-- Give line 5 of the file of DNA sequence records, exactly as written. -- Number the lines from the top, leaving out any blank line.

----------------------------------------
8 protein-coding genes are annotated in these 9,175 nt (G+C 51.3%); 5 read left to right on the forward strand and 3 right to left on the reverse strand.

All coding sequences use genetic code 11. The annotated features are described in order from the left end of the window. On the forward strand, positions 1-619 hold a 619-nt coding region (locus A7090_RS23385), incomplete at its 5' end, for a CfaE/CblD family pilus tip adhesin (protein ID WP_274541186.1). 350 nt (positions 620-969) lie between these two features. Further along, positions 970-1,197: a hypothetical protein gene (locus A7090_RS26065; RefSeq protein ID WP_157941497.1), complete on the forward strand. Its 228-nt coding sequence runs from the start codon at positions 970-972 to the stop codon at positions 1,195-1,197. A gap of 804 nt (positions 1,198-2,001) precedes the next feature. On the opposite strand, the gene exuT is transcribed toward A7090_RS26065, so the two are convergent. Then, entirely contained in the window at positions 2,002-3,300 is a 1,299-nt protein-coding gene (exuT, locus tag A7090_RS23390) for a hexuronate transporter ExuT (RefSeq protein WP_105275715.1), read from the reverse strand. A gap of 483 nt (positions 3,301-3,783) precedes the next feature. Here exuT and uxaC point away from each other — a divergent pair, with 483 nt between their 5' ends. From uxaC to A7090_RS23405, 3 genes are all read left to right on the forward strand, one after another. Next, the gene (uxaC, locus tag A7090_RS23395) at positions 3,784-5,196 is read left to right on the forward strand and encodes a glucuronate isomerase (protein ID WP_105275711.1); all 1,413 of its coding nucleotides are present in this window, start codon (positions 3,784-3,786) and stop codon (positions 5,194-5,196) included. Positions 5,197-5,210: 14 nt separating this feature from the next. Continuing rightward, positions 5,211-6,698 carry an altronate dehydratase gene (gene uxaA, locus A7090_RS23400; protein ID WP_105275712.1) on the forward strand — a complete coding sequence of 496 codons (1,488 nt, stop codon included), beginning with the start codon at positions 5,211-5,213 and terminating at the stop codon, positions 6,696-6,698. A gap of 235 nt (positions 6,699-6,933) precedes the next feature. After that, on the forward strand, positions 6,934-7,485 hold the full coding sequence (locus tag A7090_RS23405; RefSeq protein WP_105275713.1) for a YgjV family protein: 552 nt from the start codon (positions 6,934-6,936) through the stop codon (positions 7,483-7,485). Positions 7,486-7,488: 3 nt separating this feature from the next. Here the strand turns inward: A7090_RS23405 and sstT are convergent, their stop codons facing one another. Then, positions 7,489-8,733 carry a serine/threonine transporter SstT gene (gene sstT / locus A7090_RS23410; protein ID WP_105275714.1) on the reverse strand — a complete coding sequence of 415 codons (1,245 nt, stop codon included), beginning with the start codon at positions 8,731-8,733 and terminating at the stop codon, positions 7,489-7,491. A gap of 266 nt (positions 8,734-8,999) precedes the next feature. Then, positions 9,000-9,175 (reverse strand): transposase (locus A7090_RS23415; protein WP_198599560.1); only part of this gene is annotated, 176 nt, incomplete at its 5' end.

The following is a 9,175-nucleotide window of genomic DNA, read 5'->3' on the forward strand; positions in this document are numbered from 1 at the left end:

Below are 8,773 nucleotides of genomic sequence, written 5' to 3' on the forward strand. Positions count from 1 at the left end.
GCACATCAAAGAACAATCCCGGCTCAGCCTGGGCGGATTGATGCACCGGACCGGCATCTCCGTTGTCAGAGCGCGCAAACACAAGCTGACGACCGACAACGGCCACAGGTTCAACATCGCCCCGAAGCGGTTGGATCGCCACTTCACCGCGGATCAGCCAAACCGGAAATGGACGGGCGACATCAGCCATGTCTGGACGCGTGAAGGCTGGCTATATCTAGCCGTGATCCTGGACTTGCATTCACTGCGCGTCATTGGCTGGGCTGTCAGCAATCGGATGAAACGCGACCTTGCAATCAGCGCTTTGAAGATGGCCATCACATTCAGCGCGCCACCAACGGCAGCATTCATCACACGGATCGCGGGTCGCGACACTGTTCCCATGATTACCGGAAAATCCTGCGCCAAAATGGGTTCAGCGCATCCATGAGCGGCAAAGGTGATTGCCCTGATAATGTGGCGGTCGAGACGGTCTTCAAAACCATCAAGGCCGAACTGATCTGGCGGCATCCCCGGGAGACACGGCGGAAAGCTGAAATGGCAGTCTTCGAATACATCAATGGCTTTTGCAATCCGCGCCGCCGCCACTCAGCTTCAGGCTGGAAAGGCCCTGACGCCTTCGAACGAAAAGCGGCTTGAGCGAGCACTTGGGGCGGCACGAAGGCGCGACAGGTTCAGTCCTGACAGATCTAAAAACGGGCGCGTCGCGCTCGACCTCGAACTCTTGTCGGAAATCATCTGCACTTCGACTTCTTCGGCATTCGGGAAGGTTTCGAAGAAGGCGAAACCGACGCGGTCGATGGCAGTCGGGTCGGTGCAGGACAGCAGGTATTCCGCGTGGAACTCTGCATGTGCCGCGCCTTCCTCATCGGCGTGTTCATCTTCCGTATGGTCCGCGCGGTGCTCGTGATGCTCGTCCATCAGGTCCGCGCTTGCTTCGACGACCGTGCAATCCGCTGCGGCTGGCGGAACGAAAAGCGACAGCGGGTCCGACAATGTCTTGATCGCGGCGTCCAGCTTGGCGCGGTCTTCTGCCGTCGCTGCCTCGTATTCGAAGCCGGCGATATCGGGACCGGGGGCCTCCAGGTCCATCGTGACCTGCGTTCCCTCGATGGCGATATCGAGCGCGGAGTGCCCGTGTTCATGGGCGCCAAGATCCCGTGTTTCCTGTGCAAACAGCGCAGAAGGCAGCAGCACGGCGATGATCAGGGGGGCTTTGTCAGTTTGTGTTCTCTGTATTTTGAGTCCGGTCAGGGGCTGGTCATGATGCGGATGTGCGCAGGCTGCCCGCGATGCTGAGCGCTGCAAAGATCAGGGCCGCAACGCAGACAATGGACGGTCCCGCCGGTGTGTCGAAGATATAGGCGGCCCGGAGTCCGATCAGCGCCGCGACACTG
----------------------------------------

GCACATCAAAGAACAATCCCGGCTCAGCCTGGGCGGATTGATGCACCGGACCGGCATCTCCGTTGTCAGAGCGCGCAAACACAAGCTGACGACCGACAACGGCCACAGGTTCAACATCGCCCCGAAGCGGTTGGATCGCCACTTCACCGCGGATCAGCCAAACCGGAAATGGACGGGCGACATCAGCCATGTCTGGACGCGTGAAGGCTGGCTATATCTAGCCGTGATCCTGGACTTGCATTCACTGCGCGTCATTGGCTGGGCTGTCAGCAATCGGATGAAACGCGACCTTGCAATCAGCGCTTTGAAGATGGCCATCACATTCAGCGCGCCACCAACGGCAGCATTCATCACACGGATCGCGGGTCGCGACACTGTTCCCATGATTACCGGAAAATCCTGCGCCAAAATGGGTTCAGCGCATCCATGAGCGGCAAAGGTGATTGCCCTGATAATGTGGCGGTCGAGACGGTCTTCAAAACCATCAAGGCCGAACTGATCTGGCGGCATCCCCGGGAGACACGGCGGAAAGCTGAAATGGCAGTCTTCGAATACATCAATGGCTTTTGCAATCCGCGCCGCCGCCACTCAGCTTCAGGCTGGAAAGGCCCTGACGCCTTCGAACGAAAAGCGGCTTGAGCGAGCACTTGGGGCGGCACGAAGGCGCGACAGGTTCAGTCCTGACAGATCTAAAAACGGGCGCGTCGCGCTCGACCTCGAACTCTTGTCGGAAATCATCTGCACTTCGACTTCTTCGGCATTCGGGAAGGTTTCGAAGAAGGCGAAACCGACGCGGTCGATGGCAGTCGGGTCGGTGCAGGACAGCAGGTATTCCGCGTGGAACTCTGCATGTGCCGCGCCTTCCTCATCGGCGTGTTCATCTTCCGTATGGTCCGCGCGGTGCTCGTGATGCTCGTCCATCAGGTCCGCGCTTGCTTCGACGACCGTGCAATCCGCTGCGGCTGGCGGAACGAAAAGCGACAGCGGGTCCGACAATGTCTTGATCGCGGCGTCCAGCTTGGCGCGGTCTTCTGCCGTCGCTGCCTCGTATTCGAAGCCGGCGATATCGGGACCGGGGGCCTCCAGGTCCATCGTGACCTGCGTTCCCTCGATGGCGATATCGAGCGCGGAGTGCCCGTGTTCATGGGCGCCAAGATCCCGTGTTTCCTGTGCAAACAGCGCAGAAGGCAGCAGCACGGCGATGATCAGGGGGGCTTTGTCAGTTTGTGTTCTCTGTATTTTGAGTCCGGTCAGGGGCTGGTCATGATGCGGATGTGCGCAGGCTGCCCGCGATGCTGAGCGCTGCAAAGATCAGGGCCGCAACGCAGACAATGGACGGTCCCGCCGGTGTGTCGAAGATATAGGCGGCCCGGAGTCCGATCAGCGCCGCGACACTG